Did the Cleveland Browns Ban the Wrong Fan?

Browns Ban

In the first weekend of the NFL season the Cleveland Browns were demolished by the Tennessee Titans by a score of 43-13 and a fan dumped beer on one of the Titans players during the blowout. They looked into the incident and the Browns ban was announced. Now it appears they may have identified the wrong person and are backtracking on the Browns ban. I find their most recent reply to be lacking in an interesting way. I’ll get into that in a moment but first the incident in question.

There are videos and images of the beer pour and the offending fan is being universally panned. From these pieces of evidence, the Browns thought they had identified the culprit. They called him and informed him that he was banned from the stadium. The fan who was called, Eric Smith, told a Browns executive that he was not at the game but was DJing a public event. The executive insisted they had matched a tattoo although in images of the incident the offending fan appears not to have a tattoo. Both men are bearded to the Brown’s credit.

Here’s where it gets fairly interesting for me. It’s quite possible that Smith owned a ticket in the vicinity of the alleged beer dumping and his beard and general appearance led the team to think they had the right person and implement the Browns ban. That’s all well and good although perhaps they should have been more careful before making the call to Smith. Mistakes do happen. It’s the latest reply from the Browns public relations staff that bothers me. I’ll include it here.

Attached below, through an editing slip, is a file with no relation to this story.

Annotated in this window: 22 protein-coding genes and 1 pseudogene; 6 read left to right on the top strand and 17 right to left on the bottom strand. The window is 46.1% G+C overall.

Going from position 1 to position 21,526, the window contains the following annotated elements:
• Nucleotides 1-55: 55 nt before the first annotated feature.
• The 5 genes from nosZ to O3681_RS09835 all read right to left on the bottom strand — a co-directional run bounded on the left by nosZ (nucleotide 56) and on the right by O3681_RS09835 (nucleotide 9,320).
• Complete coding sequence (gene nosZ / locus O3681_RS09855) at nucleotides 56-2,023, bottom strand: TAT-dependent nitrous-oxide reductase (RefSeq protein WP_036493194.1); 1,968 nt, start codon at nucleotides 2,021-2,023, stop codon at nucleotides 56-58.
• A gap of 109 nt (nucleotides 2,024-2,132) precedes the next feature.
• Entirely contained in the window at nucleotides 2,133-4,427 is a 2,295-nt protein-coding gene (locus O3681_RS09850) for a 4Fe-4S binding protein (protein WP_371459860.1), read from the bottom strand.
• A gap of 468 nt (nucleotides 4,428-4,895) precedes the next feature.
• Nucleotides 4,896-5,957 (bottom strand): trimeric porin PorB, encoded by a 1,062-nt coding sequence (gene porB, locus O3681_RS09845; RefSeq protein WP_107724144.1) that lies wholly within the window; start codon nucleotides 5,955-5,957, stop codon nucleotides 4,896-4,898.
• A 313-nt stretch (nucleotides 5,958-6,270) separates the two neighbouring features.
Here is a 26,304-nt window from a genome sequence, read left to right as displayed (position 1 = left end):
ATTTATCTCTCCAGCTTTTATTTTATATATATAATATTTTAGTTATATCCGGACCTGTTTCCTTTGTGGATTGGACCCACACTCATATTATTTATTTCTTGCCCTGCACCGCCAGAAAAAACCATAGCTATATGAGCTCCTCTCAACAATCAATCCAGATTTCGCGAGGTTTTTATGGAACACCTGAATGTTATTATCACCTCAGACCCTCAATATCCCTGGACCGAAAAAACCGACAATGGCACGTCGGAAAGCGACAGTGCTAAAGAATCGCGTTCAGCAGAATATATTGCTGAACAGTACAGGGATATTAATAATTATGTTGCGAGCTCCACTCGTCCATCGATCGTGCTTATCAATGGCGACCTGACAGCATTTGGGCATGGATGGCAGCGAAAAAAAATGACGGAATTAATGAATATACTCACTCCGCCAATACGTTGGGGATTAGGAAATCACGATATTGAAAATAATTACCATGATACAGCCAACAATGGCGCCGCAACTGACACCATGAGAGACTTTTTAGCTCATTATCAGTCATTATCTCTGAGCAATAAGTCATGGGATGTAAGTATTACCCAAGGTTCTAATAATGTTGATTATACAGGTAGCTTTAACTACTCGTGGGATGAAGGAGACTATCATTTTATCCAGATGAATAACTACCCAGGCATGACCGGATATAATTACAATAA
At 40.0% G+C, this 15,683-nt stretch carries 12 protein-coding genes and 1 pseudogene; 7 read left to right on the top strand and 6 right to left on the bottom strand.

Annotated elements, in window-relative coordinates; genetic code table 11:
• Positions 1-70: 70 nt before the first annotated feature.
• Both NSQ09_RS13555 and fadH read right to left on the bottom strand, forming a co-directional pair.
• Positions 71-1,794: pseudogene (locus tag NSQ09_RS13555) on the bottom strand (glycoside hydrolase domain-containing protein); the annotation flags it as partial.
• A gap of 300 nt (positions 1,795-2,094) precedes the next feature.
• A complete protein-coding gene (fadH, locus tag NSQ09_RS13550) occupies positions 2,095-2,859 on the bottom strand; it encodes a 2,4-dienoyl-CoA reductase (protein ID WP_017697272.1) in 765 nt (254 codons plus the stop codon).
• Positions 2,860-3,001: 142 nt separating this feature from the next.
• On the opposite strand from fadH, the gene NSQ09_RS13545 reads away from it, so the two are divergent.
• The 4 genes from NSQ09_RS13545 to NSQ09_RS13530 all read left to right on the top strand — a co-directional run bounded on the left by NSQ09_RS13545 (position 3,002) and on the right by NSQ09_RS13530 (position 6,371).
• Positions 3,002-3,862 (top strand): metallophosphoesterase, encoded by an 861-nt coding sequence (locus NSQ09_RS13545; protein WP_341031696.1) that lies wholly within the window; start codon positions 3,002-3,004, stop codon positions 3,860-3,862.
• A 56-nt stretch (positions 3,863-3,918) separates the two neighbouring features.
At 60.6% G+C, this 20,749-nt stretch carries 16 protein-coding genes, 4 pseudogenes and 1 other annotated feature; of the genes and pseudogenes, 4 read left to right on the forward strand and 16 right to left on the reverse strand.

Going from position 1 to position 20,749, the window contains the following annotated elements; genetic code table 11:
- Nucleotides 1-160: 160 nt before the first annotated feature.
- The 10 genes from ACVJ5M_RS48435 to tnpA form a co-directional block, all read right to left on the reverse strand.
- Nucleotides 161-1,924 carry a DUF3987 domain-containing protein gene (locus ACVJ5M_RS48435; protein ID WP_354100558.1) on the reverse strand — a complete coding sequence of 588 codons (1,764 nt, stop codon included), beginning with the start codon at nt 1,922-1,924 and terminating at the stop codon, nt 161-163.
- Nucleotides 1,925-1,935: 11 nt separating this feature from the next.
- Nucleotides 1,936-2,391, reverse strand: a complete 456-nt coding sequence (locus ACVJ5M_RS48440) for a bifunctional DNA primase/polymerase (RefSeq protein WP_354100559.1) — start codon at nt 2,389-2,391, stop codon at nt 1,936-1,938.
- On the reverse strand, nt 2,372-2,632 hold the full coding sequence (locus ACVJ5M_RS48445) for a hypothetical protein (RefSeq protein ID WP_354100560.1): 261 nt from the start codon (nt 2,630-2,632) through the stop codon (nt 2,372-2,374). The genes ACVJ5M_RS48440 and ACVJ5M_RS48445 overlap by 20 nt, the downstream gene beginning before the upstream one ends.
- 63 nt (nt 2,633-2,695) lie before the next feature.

Our investigation of the fan incident on Sunday at FirstEnergy Stadium remains ongoing. While we are continuing to gather information and have been in contact with multiple people as part of that process, we have not explicitly identified the individual involved or taken any formal action of punishment at this time. We will have no further comment until the investigation is complete.

This is the sort of mealy-mouthed half-truth I abhor. Perhaps the Browns didn’t official name the fan nor officially implement the ban but the pragmatic reality is the fan has been identified and was told of the banning. Why couldn’t the Browns issue a simple explanation? We thought we had the right person but, in our haste, may have made a mistake. We are continuing the investigation. How difficult is that?